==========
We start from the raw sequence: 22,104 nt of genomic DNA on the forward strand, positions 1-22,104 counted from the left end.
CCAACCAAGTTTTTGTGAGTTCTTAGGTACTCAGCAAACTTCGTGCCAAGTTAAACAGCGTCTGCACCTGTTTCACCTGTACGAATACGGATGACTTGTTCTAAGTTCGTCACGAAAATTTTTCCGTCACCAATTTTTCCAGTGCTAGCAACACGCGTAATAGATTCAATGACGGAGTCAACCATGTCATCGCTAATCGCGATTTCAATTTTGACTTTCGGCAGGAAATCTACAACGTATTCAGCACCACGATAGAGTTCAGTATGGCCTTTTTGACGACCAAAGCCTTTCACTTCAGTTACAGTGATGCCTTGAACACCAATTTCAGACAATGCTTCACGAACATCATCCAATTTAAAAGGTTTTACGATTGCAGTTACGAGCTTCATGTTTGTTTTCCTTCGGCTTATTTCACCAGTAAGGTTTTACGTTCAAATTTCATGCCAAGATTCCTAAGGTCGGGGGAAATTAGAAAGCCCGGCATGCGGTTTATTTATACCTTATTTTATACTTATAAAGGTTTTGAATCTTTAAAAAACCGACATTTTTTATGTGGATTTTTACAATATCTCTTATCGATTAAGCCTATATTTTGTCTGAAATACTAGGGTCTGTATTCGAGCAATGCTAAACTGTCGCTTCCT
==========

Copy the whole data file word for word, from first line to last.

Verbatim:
We start from the raw sequence: 22,104 nt of genomic DNA on the forward strand, positions 1-22,104 counted from the left end.
CCAACCAAGTTTTTGTGAGTTCTTAGGTACTCAGCAAACTTCGTGCCAAGTTAAACAGCGTCTGCACCTGTTTCACCTGTACGAATACGGATGACTTGTTCTAAGTTCGTCACGAAAATTTTTCCGTCACCAATTTTTCCAGTGCTAGCAACACGCGTAATAGATTCAATGACGGAGTCAACCATGTCATCGCTAATCGCGATTTCAATTTTGACTTTCGGCAGGAAATCTACAACGTATTCAGCACCACGATAGAGTTCAGTATGGCCTTTTTGACGACCAAAGCCTTTCACTTCAGTTACAGTGATGCCTTGAACACCAATTTCAGACAATGCTTCACGAACATCATCCAATTTAAAAGGTTTTACGATTGCAGTTACGAGCTTCATGTTTGTTTTCCTTCGGCTTATTTCACCAGTAAGGTTTTACGTTCAAATTTCATGCCAAGATTCCTAAGGTCGGGGGAAATTAGAAAGCCCGGCATGCGGTTTATTTATACCTTATTTTATACTTATAAAGGTTTTGAATCTTTAAAAAACCGACATTTTTTATGTGGATTTTTACAATATCTCTTATCGATTAAGCCTATATTTTGTCTGAAATACTAGGGTCTGTATTCGAGCAATGCTAAACTGTCGCTTCCT